Houses of worship abound in Brickfields and its vicinity


PLACES of worship are interesting attractions, especially for tourists who wish to explore the cultures and traditions a city has to offer.

Kuala Lumpur has its fair share and they come to life especially during festive seasons or special occasions.

Situated on top of Robson Hill off Jalan Syed Putra, Thean Hou temple is known for its beautiful and elaborate ancient Chinese architecture.

It was completed in 1987 and was opened in September 1989

The six-tier temple is dedicated to the goddess Thean Hou (heavenly mother). There are also altars for Guan Yin, the goddess of mercy and Shui Wei Sheng Niang, the goddess of the waterfront.

With its colourful decorations, pagoda rooftops and dragon-inspired structures, it is also a hit with shutterbugs who also capture a panoramic view of the Kuala Lumpur skyline.

Visitors can take photographs of the 12 Chinese zodiac animal statues outside the temple.

Thean Hou temple is also known for its marriage registration services and organises mass wedding ceremonies during auspicious days.

There are several food stalls selling snacks and vegetarian food too including muah chee (glutinous rice snack).

For souvenir hunters, there are shops selling figurines, paintings and other small items.

Touring the temple takes about 40 minutes. The temple is just a 10-minute drive from Little India in Brickfields.

The  Evangelical Lutheran Church has its own distinctive architecture in Brickfields.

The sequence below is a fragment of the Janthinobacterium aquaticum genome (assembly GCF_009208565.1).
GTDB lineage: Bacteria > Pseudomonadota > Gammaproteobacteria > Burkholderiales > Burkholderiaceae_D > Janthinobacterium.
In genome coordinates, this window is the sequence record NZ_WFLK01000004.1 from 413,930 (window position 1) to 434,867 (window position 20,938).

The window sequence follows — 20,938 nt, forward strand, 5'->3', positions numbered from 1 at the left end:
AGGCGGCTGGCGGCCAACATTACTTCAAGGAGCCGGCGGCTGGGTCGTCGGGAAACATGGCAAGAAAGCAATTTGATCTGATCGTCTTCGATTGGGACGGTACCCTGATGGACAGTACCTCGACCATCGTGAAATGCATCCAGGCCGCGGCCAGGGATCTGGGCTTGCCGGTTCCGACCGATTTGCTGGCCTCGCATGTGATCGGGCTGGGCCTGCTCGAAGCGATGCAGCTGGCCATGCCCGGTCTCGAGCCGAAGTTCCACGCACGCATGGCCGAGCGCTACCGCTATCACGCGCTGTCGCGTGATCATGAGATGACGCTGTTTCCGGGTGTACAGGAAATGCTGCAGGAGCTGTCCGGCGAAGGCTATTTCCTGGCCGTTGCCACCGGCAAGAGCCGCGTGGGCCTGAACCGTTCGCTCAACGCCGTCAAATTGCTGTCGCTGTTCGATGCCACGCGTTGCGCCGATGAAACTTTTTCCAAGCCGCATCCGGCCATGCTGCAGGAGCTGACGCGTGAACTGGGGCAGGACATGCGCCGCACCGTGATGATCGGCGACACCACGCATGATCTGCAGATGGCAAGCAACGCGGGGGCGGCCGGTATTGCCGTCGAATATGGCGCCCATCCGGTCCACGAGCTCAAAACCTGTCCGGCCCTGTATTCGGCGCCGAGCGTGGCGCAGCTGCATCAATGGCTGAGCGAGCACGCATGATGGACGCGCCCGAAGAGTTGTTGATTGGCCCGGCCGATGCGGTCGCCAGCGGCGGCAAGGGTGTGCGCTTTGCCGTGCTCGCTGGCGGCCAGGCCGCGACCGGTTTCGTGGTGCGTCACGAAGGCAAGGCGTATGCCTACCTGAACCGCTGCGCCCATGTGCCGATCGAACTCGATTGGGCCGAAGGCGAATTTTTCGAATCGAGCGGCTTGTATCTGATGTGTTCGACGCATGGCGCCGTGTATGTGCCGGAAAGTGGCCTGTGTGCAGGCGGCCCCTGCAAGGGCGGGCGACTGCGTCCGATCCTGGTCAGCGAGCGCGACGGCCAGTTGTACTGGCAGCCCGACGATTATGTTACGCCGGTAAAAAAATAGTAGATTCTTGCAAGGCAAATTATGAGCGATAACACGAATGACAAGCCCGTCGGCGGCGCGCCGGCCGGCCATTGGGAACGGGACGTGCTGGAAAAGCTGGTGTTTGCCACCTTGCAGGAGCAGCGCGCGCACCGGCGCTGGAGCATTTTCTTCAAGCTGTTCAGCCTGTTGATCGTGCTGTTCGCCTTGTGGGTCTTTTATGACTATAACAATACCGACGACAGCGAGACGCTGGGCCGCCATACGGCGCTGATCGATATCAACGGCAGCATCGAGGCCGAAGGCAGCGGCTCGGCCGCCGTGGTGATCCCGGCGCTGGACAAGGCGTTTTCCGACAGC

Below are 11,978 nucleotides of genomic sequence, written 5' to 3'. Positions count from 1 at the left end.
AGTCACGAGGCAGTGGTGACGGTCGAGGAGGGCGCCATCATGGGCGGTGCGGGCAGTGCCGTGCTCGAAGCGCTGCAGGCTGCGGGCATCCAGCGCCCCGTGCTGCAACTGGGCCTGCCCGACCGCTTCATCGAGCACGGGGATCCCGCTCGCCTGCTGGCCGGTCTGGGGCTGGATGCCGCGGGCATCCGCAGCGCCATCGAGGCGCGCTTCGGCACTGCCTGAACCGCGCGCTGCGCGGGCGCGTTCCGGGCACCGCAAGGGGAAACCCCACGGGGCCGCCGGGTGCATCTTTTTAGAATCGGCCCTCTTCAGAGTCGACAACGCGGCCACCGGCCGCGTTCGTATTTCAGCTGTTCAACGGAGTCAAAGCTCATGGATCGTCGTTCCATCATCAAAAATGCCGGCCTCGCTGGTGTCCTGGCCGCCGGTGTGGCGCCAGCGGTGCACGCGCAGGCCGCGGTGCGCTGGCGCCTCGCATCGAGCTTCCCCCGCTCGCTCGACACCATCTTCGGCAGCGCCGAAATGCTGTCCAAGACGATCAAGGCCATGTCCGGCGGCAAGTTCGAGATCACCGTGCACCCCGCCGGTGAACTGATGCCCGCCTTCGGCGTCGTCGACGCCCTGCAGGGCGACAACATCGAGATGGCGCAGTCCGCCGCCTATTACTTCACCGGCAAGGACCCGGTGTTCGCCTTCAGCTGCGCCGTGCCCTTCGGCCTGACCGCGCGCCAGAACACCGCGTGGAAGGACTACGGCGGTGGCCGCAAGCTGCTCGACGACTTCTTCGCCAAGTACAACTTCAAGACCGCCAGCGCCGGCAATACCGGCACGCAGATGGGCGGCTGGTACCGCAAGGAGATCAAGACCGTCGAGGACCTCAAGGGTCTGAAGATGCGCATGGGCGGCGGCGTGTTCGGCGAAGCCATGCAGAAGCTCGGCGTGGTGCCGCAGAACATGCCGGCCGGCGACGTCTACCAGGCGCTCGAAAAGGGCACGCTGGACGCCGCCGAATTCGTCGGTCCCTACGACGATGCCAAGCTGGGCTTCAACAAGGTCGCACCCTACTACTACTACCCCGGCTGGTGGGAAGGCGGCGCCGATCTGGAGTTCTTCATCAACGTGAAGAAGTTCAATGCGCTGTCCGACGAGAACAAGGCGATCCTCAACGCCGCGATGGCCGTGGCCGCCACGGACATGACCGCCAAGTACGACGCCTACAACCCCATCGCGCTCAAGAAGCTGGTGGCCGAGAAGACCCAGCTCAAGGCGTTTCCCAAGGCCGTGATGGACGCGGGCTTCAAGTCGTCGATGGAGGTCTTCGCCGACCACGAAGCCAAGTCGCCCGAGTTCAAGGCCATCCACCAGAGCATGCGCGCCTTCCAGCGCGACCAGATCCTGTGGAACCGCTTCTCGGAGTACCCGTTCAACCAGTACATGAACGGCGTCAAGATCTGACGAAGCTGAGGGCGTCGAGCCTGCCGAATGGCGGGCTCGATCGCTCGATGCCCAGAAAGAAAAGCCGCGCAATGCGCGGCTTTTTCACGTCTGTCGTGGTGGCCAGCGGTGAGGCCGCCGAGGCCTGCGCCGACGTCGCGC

The Evangelical Lutheran Church has its own distinctive charms.

My first stop was the Buddhist Maha Vihara temple in Jalan Berhala. Founded by the Sinhalese community in 1894, the temple follows the Sri Lankan Theravada tradition.

Highlights of the place are a bodhi tree inside the temple, a shrine hall as well as Buddha statues.

During Wesak Day, vibrantly decorated floats will take to the streets for the annual float procession.

Visitors can find Buddha statues at the Buddhist Maha Vihara temple.
Buddha statue at the Buddhist Maha Vihara temple.

There is much to see in the area and travelling by foot is the best option as traffic here can be congested and parking space is limited.

Other places of worship in Brickfields include the Evangelical Lutheran Church in Jalan Sultan Abdul Samad, Madrasathul Gouthiyah surau as well as Sam Kow Tong Chinese Temple.

Brickfields also has a wide range of food options from restaurants and cafes to roadside hawkers and night markets.

Banana leaf rice is synonymous with Brickfields, but I opted for mutton nasi briyani in Husein Cafe, Jalan Thambipillay.

Little India served as a small tourist attraction in Brickfields aside from visiting the temples.
Little India is another tourist attraction in Brickfields.

You can also go for a hot bowl of Peter’s pork noodles at Mayflower Food Court in Jalan Vivekananda. The place can get busy during lunchtime on weekdays.

Despite KL Sentral and the many condominiums, visitors can still experience the laidback charm of Brickfields — thanks to the old houses and shophouses along Jalan Thambipillay and Jalan Berhala.

The Nu Sentral Shopping mall in Jalan Tun Sambanthan is the latest shopping attraction in Brickfields.

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